Keep it simple
When people come to HR with an issue, they expect a complicated answer, whether one is required or not. I will never understand the unnecessary over-complication that many in this profession leap to, because it doesn’t do a single thing to endear us to the rest of the organization. Give a long-winded and unhelpful answer often enough, and people will stop coming to you for help, advice, answers, etc.
Look at the problem. Help dig up all of the potential pitfalls and snags. Ask good questions (be curious, not demanding or accusatory). Then help the person arrive at a conclusion, whether you provide it or they come to it organically.
Bottom line: stop trying to make things more complex because it makes you feel smarter. It makes people hate you. That might hurt, but it’s true.
Deal with the problem
If you’ve been in HR for any length of time, you know we run into conflict on some level fairly often. Probably every seven minutes on average. :-) Seriously, it’s just a part of the job. How you handle it (as with the suggestions above) can help to improve the situation or make it much, much worse.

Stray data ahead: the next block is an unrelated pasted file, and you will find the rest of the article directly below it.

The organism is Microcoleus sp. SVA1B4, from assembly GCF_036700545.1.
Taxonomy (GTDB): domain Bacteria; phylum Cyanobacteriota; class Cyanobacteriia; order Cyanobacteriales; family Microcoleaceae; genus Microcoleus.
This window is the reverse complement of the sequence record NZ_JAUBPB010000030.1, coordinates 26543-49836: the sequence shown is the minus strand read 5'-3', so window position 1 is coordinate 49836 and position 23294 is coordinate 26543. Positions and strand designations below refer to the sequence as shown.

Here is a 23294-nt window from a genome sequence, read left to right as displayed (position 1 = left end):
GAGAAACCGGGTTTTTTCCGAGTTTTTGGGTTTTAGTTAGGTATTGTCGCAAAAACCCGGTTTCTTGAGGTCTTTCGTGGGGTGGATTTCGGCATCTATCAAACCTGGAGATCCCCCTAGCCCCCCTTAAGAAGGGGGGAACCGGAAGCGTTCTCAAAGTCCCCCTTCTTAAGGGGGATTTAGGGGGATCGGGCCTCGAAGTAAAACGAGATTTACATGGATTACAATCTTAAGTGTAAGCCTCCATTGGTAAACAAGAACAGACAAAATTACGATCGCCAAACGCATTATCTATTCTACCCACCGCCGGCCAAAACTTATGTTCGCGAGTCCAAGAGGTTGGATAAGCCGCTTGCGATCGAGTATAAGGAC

Look back at the directions for asking questions above: be curious. Be genuinely curious. Detach yourself from the situation, pull the emotions out of it, and try to determine the response that will result in a winning solution for all parties involved. Sometimes there are situations where that just isn’t possible, but it’s amazing how often you can arrive at a solution that the “problem” person will be happy with.
Recently I had to help a supervisor counsel an employee, and the employee went out of their way to thank the supervisor for bringing it to their attention, showing them that they cared, and not giving up on them during their difficult times.Yes, a disciplinary action followed by a “thank you.” It can be done, if you and the manager care enough to make it work. That’s not to say the situation is immediately and permanently resolved, but if you give respect you’ll often get it in return.